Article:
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--> TABLE 3-2 Examples of Types of Measurements to Characterize Exposure-Related Media and Parametera Type of measurement (sample) Usually attempts to characterize (whole) A. For Use in Exposure Scenario Evaluation: 1. Fixed-Location Monitoring Environmental medium; samples used to establish long-term indications of media quality and trends. 2. Short-Term Media Monitoring Environmental or ambient medium; samples used to establish a snapshot of quality of medium over relatively short time. 3. Source Monitoring Release rates to the environment from sources (facilities). Often given in terms of relationships between release amounts and various operating parameters of the facilities. 4. Food Samples (also see #11 below) Concentrations of pollutants in food supply. 5. Drinking Water Samples Concentrations of pollutants in drinking water supply.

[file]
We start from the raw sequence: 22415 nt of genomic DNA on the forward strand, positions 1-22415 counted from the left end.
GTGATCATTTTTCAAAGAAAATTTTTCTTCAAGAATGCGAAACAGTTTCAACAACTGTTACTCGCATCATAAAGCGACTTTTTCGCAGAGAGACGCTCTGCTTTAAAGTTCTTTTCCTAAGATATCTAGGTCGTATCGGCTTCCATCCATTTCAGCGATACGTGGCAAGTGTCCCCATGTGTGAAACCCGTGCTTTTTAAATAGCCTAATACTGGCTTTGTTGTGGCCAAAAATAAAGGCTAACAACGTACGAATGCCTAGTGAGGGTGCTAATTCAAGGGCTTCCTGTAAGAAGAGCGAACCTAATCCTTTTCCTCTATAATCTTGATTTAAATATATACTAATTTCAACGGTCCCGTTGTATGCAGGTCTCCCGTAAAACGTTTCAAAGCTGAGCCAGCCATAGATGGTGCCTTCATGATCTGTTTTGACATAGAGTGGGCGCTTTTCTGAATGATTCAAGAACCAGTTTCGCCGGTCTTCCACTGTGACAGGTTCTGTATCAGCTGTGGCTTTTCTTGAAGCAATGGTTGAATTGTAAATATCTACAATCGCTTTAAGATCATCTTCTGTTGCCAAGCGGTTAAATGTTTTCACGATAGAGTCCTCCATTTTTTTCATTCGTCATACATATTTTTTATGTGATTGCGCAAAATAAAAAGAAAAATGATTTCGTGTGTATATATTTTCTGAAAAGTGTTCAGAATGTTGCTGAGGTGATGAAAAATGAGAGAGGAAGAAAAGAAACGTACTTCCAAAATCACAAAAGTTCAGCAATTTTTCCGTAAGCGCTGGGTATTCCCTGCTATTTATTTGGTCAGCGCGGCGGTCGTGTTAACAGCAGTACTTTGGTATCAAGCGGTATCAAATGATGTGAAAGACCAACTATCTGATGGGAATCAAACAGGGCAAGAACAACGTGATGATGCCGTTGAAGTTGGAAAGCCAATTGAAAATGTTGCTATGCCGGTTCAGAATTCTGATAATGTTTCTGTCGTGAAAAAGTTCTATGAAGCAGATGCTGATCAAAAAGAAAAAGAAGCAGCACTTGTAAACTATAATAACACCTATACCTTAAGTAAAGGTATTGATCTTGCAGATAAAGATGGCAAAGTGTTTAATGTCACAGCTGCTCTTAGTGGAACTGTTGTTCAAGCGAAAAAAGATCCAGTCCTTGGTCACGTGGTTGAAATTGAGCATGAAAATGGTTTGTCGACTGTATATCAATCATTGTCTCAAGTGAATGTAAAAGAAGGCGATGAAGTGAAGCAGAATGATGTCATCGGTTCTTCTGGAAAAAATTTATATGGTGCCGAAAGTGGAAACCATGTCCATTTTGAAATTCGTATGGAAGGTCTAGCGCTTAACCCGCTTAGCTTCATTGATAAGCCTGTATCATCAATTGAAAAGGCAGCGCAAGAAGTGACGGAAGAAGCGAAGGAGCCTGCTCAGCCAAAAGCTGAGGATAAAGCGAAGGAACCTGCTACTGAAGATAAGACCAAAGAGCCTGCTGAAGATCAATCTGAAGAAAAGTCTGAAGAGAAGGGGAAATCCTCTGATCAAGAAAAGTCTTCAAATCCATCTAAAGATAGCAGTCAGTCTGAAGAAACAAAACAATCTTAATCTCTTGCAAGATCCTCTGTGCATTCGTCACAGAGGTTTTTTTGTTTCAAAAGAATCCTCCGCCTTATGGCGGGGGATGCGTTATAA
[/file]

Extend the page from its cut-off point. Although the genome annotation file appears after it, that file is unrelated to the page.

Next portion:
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--> it may be that exposure from diverse sources or by various rates is not covered by environmental monitoring. For example, classification of residents by distance from an arsenic smelter may not adequately reflect the arsenic concentrations in their diets, and environmental monitoring may not provide good estimates of total arsenic exposure. Biologic markers are often assumed to be good indicators of exposure because they represent the integrated exposure from various sources and through various routes. However, to assess this assumption requires correlation of the marker with the potentially less-adequate environmental measure. There is no "gold standard." Perfect correspondence between the marker and the exposure could mean that neither is better than the other or that there are no other routes, sources, or host factors that intervene. On the other hand, it may mean that the marker is not an accurate reflection of these other intervening factors. It is important to determine whether the marker shows an exposure-response relation, whether all potential routes are accounted for, and whether susceptibility or host factors are addressed. Host factors, including behavioral factors and genetic characteristics, may influence the amount of a toxic agent that interacts with critical macromolecules in cells and tissues. This is the "biologically effective dose." The biologically effective dose assesses exposure from all routes and sources as well as some aspects of effect modification, possibly including host characteristics for uptake, metabolism, absorption, and excretion. However, the marker may not necessarily encompass all these factors. Thus, even when biomarkers are useful, the best appraisal of exposure may still include ambient and environmental measurements as well as biologic measurements. Numerous biomarker-related issues may arise during the conduct of studies, including questions of specimen collection, transport, storage, and assay; measurement error of technical variables in the assay; biologic variability; and assay interpretation and communication of results. In cohort studies, biologic markers may be measured in subsets of populations, such as in a nested case-control or case-cohort approach, to assess etiologic questions and mechanisms and to identify high-risk subpopulations. In these situations, biologic markers of exposure may be useful to (1) distinguish exposure subgroups, (2) determine whether there is a relation between exposure and dose, or (3) evaluate the relation between exogenous exposure and internal or biologically effective dose. Biologic markers may also be useful to identify the effect of an intervention. For example, does reduction of environmental emissions result in a reduction in the level of DNA adducts? Research studies to assess interventions need to include assessment of baseline levels of biomarkers in order to interpret the effect of the interventions.